Human sperm swim upstream 'in a shoal'
Human sperm cells are very good at swimming upstream against a strong current to reach their ultimate goal - the egg - scientists have discovered.
Rather than swim in a straight line, they spiral along to move to where the flow is slowest, the Massachusetts Institute of Technology team observed.
Their laboratory studies also hint that sperm may work together as a team rather than in competition.
Swimming as a shoal may boost the odds of fertilisation, the scientists say.
Of the hundreds of millions of sperm cells that begin the journey up the oviducts, only a few ever reach their destination. Not only do the cells have to swim in the right direction over distances that are around 1,000 times their own length, but they are exposed to different chemicals and currents along the way.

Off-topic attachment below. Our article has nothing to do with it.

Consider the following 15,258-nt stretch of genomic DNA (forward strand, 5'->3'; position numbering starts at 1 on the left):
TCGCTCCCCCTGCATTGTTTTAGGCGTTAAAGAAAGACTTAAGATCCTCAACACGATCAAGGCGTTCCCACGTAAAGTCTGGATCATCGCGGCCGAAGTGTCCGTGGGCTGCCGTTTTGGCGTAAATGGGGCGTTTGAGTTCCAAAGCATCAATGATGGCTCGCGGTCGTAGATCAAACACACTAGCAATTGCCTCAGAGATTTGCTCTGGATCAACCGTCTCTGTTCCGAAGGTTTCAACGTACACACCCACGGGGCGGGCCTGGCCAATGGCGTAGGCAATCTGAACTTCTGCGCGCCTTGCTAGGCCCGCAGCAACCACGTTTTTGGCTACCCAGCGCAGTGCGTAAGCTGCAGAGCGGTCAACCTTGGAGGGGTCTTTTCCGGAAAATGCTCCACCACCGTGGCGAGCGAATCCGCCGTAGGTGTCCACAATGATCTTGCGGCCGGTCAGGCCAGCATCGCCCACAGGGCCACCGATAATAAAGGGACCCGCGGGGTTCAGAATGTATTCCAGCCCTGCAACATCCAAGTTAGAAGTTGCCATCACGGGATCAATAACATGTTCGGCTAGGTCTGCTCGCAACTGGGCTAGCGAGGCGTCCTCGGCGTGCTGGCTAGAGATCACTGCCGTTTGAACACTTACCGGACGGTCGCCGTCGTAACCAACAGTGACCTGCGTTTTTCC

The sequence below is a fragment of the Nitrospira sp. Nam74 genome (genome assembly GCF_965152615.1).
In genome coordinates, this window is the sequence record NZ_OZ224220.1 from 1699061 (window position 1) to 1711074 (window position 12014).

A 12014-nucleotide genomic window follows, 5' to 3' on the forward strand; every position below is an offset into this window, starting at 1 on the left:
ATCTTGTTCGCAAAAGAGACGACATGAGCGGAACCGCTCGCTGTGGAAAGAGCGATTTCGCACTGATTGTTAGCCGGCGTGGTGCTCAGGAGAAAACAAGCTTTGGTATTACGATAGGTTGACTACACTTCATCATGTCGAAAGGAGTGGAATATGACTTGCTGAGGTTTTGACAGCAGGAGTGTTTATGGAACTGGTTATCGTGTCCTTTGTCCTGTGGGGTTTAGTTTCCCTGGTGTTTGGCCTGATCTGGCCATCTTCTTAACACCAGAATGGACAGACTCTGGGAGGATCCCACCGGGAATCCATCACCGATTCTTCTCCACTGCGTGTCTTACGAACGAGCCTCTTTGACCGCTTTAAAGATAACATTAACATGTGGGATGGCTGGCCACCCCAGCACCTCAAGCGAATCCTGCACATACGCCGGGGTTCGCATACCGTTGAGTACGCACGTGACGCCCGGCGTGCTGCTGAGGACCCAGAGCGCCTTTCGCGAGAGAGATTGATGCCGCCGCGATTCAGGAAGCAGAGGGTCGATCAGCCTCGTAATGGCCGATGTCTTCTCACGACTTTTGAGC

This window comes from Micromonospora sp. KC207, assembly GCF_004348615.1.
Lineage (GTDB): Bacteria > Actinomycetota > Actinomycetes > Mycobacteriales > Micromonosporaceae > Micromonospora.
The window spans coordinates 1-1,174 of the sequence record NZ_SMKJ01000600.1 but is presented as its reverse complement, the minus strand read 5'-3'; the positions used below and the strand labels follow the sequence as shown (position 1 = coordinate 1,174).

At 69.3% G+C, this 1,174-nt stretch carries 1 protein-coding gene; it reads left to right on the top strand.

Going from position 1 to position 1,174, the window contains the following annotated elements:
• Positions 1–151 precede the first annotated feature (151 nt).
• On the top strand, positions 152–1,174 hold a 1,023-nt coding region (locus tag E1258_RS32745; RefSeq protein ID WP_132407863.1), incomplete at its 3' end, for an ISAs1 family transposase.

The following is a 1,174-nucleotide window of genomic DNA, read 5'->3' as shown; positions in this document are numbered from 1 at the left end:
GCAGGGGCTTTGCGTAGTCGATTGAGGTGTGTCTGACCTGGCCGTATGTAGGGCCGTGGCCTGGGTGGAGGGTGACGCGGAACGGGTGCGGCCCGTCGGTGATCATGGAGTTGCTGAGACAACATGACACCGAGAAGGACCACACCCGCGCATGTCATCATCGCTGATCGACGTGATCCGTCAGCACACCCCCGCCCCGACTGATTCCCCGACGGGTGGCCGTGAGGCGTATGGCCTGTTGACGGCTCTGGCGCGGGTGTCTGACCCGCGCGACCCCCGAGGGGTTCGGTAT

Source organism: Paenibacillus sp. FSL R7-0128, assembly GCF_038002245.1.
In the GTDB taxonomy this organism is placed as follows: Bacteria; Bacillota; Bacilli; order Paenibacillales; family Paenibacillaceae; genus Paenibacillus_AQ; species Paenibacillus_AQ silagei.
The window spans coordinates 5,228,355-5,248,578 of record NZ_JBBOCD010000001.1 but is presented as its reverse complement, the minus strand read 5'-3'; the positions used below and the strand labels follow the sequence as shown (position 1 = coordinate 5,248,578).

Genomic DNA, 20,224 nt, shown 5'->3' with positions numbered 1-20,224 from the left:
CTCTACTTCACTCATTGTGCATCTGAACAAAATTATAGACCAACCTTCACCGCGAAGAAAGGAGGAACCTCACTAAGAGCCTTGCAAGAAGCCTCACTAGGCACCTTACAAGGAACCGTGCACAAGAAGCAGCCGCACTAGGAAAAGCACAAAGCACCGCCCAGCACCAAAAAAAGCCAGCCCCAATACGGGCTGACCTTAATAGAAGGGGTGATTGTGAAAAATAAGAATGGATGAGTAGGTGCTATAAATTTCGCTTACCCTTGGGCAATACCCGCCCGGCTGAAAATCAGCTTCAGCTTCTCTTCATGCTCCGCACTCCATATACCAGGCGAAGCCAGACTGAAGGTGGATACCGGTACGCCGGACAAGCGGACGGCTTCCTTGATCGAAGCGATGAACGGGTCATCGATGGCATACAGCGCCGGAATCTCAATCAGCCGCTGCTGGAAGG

To study how sperm deal with this challenge, Prof Jorn Dunkel, working with a team at Cambridge University, set up a mini "sperm assault course" in their laboratory using a series of different-sized tubes and channels.
They discovered that, at certain flow speeds, the sperm cells were able to swim very efficiently upstream for several minutes.
The sperm tended to avoid the centre of the tube where the flow was fastest and, instead, wiggled along the walls of the channel in a spiralling motion.
The researchers suspect sperm cells do the same in the fallopian tube when swimming towards the egg.
What is more, sperm group together, probably in order to swim faster, the scientists told the journal eLife.
Prof Dunkel said: "It is a commonly held belief that there is competition between sperm cells, with the fittest reaching the egg first.
"But recent studies by our team and others show that sperm practically always accumulate at the surface of a tube, and you can end up with a high local concentration of sperm cells, so there could actually be co-operation among these cells that allows them to swim faster collectively."